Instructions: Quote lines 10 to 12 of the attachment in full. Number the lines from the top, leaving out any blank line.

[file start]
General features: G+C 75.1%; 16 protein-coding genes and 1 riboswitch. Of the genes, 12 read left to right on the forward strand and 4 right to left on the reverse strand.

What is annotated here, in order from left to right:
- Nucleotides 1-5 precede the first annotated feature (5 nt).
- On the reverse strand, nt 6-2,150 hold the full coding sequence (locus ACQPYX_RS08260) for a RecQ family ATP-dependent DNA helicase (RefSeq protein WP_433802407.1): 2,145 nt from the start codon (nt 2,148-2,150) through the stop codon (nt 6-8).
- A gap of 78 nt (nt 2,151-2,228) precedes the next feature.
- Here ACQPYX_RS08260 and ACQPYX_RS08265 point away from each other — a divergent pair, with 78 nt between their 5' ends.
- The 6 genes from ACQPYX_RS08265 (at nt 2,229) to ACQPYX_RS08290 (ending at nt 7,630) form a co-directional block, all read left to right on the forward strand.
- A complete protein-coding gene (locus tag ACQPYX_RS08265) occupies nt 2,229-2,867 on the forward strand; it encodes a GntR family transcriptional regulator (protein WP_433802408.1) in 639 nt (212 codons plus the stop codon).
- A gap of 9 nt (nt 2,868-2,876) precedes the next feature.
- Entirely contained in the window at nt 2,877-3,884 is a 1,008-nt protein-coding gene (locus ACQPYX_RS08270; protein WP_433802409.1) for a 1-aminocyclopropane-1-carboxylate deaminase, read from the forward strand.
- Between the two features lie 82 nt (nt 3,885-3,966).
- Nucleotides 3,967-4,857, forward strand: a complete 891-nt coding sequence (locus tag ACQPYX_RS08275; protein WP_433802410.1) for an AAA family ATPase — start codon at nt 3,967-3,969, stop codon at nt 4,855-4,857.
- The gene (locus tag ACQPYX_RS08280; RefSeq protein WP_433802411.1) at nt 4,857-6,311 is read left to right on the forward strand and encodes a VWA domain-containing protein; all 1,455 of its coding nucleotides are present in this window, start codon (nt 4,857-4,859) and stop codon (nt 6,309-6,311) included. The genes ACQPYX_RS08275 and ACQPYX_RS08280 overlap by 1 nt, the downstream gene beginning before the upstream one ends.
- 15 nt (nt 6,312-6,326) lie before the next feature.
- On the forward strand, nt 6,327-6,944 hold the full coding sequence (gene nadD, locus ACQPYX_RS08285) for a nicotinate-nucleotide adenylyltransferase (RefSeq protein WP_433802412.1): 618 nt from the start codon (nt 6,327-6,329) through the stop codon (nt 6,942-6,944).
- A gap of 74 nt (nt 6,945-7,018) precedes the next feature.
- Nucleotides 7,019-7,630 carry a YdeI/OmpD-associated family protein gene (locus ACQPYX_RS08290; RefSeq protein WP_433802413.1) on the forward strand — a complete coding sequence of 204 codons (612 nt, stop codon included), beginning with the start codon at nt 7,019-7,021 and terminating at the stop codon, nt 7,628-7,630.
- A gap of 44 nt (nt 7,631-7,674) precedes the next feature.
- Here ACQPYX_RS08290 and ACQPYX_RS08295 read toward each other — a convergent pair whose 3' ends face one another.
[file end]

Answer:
- Entirely contained in the window at nt 2,877-3,884 is a 1,008-nt protein-coding gene (locus ACQPYX_RS08270; protein WP_433802409.1) for a 1-aminocyclopropane-1-carboxylate deaminase, read from the forward strand.
- Between the two features lie 82 nt (nt 3,885-3,966).
- Nucleotides 3,967-4,857, forward strand: a complete 891-nt coding sequence (locus tag ACQPYX_RS08275; protein WP_433802410.1) for an AAA family ATPase — start codon at nt 3,967-3,969, stop codon at nt 4,855-4,857.